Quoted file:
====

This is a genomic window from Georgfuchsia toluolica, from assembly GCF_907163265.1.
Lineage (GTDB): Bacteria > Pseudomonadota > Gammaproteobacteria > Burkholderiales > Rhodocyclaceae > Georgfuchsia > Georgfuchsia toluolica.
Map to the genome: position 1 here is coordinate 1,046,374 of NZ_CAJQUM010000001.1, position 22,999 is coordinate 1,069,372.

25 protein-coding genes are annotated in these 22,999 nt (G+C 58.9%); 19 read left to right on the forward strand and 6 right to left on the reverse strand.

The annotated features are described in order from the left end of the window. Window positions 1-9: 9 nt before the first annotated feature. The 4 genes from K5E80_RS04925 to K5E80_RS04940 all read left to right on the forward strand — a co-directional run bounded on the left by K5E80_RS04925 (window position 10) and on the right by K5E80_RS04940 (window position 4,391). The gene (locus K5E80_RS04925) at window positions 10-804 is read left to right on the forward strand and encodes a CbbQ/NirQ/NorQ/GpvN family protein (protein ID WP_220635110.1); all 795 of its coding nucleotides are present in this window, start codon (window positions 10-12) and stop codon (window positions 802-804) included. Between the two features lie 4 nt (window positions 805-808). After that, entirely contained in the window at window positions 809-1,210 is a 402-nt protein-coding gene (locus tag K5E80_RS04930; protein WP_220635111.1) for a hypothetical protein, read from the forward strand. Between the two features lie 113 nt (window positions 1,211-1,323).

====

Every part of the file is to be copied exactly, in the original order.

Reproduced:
This is a genomic window from Georgfuchsia toluolica, from assembly GCF_907163265.1.
Lineage (GTDB): Bacteria > Pseudomonadota > Gammaproteobacteria > Burkholderiales > Rhodocyclaceae > Georgfuchsia > Georgfuchsia toluolica.
Map to the genome: position 1 here is coordinate 1,046,374 of NZ_CAJQUM010000001.1, position 22,999 is coordinate 1,069,372.

25 protein-coding genes are annotated in these 22,999 nt (G+C 58.9%); 19 read left to right on the forward strand and 6 right to left on the reverse strand.

The annotated features are described in order from the left end of the window. Window positions 1-9: 9 nt before the first annotated feature. The 4 genes from K5E80_RS04925 to K5E80_RS04940 all read left to right on the forward strand — a co-directional run bounded on the left by K5E80_RS04925 (window position 10) and on the right by K5E80_RS04940 (window position 4,391). The gene (locus K5E80_RS04925) at window positions 10-804 is read left to right on the forward strand and encodes a CbbQ/NirQ/NorQ/GpvN family protein (protein ID WP_220635110.1); all 795 of its coding nucleotides are present in this window, start codon (window positions 10-12) and stop codon (window positions 802-804) included. Between the two features lie 4 nt (window positions 805-808). After that, entirely contained in the window at window positions 809-1,210 is a 402-nt protein-coding gene (locus tag K5E80_RS04930; protein WP_220635111.1) for a hypothetical protein, read from the forward strand. Between the two features lie 113 nt (window positions 1,211-1,323).